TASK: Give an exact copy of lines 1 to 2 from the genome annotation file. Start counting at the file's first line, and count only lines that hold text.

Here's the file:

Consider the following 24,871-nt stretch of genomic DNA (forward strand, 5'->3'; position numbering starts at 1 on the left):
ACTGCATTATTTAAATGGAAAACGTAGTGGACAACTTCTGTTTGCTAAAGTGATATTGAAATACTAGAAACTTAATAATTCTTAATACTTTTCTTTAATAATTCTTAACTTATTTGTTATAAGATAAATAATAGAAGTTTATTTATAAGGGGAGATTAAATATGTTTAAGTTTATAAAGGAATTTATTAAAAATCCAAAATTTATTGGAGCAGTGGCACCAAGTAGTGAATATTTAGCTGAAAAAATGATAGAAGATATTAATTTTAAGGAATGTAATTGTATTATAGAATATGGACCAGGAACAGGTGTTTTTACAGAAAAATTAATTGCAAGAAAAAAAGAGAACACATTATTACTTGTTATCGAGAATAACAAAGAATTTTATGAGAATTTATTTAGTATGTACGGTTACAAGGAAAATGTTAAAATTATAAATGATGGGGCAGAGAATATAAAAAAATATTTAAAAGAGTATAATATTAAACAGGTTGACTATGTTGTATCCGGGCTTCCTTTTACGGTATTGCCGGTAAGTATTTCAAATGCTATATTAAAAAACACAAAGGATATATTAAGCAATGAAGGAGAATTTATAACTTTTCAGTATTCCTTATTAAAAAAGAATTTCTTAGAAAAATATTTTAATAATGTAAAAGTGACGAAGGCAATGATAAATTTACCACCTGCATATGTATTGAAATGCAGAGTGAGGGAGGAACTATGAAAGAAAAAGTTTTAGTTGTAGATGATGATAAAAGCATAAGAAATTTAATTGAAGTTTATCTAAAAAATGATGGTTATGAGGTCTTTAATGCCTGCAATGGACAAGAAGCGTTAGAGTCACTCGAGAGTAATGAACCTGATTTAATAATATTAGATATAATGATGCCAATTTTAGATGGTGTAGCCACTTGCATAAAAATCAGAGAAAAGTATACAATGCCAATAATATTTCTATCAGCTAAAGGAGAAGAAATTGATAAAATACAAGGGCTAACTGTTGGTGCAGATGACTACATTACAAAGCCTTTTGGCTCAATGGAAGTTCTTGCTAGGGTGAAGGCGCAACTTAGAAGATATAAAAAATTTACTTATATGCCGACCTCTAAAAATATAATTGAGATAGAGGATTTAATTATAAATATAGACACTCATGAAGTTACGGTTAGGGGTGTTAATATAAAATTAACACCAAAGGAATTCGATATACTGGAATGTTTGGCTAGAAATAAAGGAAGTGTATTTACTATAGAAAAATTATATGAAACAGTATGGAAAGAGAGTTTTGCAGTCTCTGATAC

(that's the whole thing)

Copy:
Consider the following 24,871-nt stretch of genomic DNA (forward strand, 5'->3'; position numbering starts at 1 on the left):
ACTGCATTATTTAAATGGAAAACGTAGTGGACAACTTCTGTTTGCTAAAGTGATATTGAAATACTAGAAACTTAATAATTCTTAATACTTTTCTTTAATAATTCTTAACTTATTTGTTATAAGATAAATAATAGAAGTTTATTTATAAGGGGAGATTAAATATGTTTAAGTTTATAAAGGAATTTATTAAAAATCCAAAATTTATTGGAGCAGTGGCACCAAGTAGTGAATATTTAGCTGAAAAAATGATAGAAGATATTAATTTTAAGGAATGTAATTGTATTATAGAATATGGACCAGGAACAGGTGTTTTTACAGAAAAATTAATTGCAAGAAAAAAAGAGAACACATTATTACTTGTTATCGAGAATAACAAAGAATTTTATGAGAATTTATTTAGTATGTACGGTTACAAGGAAAATGTTAAAATTATAAATGATGGGGCAGAGAATATAAAAAAATATTTAAAAGAGTATAATATTAAACAGGTTGACTATGTTGTATCCGGGCTTCCTTTTACGGTATTGCCGGTAAGTATTTCAAATGCTATATTAAAAAACACAAAGGATATATTAAGCAATGAAGGAGAATTTATAACTTTTCAGTATTCCTTATTAAAAAAGAATTTCTTAGAAAAATATTTTAATAATGTAAAAGTGACGAAGGCAATGATAAATTTACCACCTGCATATGTATTGAAATGCAGAGTGAGGGAGGAACTATGAAAGAAAAAGTTTTAGTTGTAGATGATGATAAAAGCATAAGAAATTTAATTGAAGTTTATCTAAAAAATGATGGTTATGAGGTCTTTAATGCCTGCAATGGACAAGAAGCGTTAGAGTCACTCGAGAGTAATGAACCTGATTTAATAATATTAGATATAATGATGCCAATTTTAGATGGTGTAGCCACTTGCATAAAAATCAGAGAAAAGTATACAATGCCAATAATATTTCTATCAGCTAAAGGAGAAGAAATTGATAAAATACAAGGGCTAACTGTTGGTGCAGATGACTACATTACAAAGCCTTTTGGCTCAATGGAAGTTCTTGCTAGGGTGAAGGCGCAACTTAGAAGATATAAAAAATTTACTTATATGCCGACCTCTAAAAATATAATTGAGATAGAGGATTTAATTATAAATATAGACACTCATGAAGTTACGGTTAGGGGTGTTAATATAAAATTAACACCAAAGGAATTCGATATACTGGAATGTTTGGCTAGAAATAAAGGAAGTGTATTTACTATAGAAAAATTATATGAAACAGTATGGAAAGAGAGTTTTGCAGTCTCTGATAC